Last week’s glamorous Emmy awards saw The Game of Thrones sweeping the boards with no less than 11 wins. Commentators have had a lot to say about the overwhelming success of newer streamed services versus traditional blockbuster dramas such as the popular Downton Abbey.
This week also sees the 60th anniversary of TV advertising with an outpouring of nostalgia as we are encouraged to remember our favourites; interestingly media experts seem to be preoccupied with celebrating the good old days whilst predicting a less rosy future as spend moves to the social scene.
An interesting article in Marketing Week by Mindi Chahal examines the facts and reminds us that contrary to popular myths, there's a lot of life in television as an advertising channel yet.
Imagine TV ads were invented in 2014 by a young media planner who suddenly realised that you could insert several short promotional films into TV programming to market a variety of branded products and services. Rather than the old girl on the block, imagine how TV would be viewed versus the more traditional social media options like Facebook and Twitter if we’d only just discovered it. Compared to Instagram and LinkedIn with population reach at around 9%, and the revered Facebook achieving 43%, what on earth would media planners make of this new channel offering 94% reach of population?
The average viewer watches an astonishing 3.75 hours of television each day; unexpectedly 15-24 year olds spending 41% of their viewing time on this 'new channel'.
This week also saw the opening of the splendid Birmingham Station featuring the biggest John Lewis store outside of London. Andy Street, CEO explained that new sophisticated shopping experiences were essential for the future success of retail; this may surprise those who are conditioned into thinking that we just don't need physical stores in a digital age.
Predicting the future is notoriously difficult, we can all think of well publicised certainties that have yet to find the light of day; by now we should all be working hardly any hours, and have robots helping us with the housework (if only!).
I'm always struck by how some board members in organisations I speak to are puzzled as to why they still need to talk to customers over the phone; surely by now we should all be doing everything seamlessly by ourselves.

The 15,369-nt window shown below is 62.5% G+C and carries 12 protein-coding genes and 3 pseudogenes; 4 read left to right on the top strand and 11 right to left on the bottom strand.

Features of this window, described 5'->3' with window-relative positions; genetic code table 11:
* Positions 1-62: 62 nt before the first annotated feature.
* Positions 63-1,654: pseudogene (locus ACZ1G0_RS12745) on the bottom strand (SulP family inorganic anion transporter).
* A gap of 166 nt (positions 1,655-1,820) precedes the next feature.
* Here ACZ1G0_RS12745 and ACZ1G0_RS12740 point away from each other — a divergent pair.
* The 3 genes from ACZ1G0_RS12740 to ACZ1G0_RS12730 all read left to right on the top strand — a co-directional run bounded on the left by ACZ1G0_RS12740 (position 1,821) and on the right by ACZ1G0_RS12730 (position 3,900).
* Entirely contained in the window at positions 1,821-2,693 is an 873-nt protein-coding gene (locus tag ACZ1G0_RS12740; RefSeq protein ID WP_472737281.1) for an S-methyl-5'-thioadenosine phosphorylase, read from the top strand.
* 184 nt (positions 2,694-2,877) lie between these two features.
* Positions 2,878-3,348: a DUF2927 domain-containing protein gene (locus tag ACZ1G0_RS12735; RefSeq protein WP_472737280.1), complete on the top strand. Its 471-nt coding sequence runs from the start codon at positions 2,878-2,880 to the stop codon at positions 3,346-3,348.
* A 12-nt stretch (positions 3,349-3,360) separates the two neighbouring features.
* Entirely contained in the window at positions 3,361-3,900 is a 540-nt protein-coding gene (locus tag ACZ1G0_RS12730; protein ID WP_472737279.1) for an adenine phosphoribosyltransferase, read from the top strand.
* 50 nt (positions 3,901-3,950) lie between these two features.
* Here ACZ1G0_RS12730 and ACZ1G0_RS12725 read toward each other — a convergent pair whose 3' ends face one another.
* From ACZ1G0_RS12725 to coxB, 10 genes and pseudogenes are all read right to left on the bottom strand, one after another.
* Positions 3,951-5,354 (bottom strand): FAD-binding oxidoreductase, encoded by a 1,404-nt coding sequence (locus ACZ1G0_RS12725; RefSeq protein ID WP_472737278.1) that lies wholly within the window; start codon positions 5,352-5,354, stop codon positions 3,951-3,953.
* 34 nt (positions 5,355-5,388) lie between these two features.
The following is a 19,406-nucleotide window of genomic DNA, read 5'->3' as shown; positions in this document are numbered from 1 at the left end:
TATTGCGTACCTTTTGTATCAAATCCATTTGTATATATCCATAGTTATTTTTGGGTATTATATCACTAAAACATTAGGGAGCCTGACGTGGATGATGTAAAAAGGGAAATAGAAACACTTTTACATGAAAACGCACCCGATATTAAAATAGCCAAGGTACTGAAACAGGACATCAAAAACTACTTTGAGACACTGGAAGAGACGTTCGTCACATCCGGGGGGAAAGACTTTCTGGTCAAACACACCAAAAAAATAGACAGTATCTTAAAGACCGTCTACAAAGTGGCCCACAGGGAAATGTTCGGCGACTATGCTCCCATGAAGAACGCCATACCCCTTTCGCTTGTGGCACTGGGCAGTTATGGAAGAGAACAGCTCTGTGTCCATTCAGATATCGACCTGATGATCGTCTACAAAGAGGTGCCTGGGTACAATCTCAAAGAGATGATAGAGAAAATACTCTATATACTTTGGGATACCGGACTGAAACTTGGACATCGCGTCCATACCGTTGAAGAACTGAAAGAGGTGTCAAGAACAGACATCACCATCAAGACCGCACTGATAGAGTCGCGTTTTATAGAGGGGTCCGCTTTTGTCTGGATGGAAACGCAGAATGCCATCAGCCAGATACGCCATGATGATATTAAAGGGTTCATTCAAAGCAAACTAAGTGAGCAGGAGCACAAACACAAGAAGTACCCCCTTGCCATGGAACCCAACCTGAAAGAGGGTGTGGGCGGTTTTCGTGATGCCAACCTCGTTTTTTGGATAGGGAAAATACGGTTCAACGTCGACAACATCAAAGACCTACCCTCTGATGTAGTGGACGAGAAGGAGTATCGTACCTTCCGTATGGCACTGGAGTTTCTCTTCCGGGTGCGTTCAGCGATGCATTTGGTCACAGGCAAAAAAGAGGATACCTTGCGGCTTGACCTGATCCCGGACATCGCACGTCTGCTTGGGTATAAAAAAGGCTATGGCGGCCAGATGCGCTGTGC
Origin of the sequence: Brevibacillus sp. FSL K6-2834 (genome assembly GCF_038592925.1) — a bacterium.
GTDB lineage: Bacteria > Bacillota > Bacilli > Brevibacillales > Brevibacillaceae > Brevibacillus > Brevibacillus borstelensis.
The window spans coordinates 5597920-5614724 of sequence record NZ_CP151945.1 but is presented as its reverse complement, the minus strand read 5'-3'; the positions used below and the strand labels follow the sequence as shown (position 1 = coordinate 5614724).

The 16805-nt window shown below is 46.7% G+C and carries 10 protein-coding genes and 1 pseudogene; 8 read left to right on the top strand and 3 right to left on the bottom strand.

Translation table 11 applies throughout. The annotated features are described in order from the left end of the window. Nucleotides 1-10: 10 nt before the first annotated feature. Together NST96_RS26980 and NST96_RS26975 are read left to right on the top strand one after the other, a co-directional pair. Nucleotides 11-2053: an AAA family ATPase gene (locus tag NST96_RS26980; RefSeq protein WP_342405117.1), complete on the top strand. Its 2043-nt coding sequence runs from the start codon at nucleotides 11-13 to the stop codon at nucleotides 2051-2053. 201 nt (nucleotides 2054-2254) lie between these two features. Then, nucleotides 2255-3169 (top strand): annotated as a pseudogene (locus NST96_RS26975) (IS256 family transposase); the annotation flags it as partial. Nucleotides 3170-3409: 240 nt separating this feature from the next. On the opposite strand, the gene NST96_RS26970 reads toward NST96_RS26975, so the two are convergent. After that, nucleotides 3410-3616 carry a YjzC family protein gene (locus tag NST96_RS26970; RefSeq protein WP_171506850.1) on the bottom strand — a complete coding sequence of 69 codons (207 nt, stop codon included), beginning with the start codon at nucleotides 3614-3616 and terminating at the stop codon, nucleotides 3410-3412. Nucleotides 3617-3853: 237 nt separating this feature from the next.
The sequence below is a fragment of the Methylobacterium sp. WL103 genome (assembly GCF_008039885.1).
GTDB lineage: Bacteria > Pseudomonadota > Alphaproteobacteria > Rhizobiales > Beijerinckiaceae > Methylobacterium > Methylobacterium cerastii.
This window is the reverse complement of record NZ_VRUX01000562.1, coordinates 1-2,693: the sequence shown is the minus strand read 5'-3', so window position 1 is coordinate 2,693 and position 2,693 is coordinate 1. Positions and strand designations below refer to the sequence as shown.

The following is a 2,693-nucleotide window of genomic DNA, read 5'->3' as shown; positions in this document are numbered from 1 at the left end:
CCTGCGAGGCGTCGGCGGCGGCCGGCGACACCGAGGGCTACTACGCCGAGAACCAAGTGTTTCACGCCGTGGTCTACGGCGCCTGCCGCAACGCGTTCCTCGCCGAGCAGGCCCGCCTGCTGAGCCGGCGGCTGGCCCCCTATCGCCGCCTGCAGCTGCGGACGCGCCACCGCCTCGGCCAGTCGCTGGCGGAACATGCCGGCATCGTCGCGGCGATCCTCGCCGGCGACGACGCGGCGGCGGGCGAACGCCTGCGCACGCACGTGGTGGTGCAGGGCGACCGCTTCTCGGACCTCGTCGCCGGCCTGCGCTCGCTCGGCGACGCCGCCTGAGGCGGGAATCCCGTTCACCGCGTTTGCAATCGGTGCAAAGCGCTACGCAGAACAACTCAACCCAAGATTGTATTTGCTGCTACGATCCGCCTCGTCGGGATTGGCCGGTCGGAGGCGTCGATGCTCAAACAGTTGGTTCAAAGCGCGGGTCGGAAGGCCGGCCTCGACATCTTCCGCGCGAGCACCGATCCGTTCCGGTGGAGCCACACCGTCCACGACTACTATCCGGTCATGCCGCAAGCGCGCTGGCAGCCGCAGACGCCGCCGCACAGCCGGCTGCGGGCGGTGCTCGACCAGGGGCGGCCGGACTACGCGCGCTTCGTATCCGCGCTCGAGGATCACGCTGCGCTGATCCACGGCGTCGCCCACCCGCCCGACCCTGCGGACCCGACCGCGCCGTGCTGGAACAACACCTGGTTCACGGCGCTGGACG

If only all customers would behave exactly like the focus groups say they will; if only we would stop being vulnerable and needy at inconvenient times for organisations. If only our wifi was as fast as some European neighbours (our ambition for 2020 is less than the current actual) and spread equally throughout the land; if only mobile reception was the same as Kevin Bacon seems to experience in his adventures with 4G. If only we didn't need to remember so many pins; the undoubted source of so much anger, stress and ultimately futile calls to sort things out. If only we didn't have to read the 16 digit card number again ... and again.
Until this perfect world emerges, we have to accept a mixed model of navigating around services. In other words customers will choose how to connect and what services they need according to their situation, not your digital strategy. Getting into step with this is a continuous process not a one and done. Above all beware of prophets bearing false predictions, if it's too good to be true - it probably is.
CCA has been working with our Industry Council (which collectively represents around 25% of industry in one group) to produce some new, future scenarios of what service might look like in 2020. Rather than being very futuristic, the group have taken a common sense approach but with an eye to changing consumer behaviours, changing organisational behaviours and an element of risk which comes with future predictions. These will be launched at CCA Convention on 24 & 25 November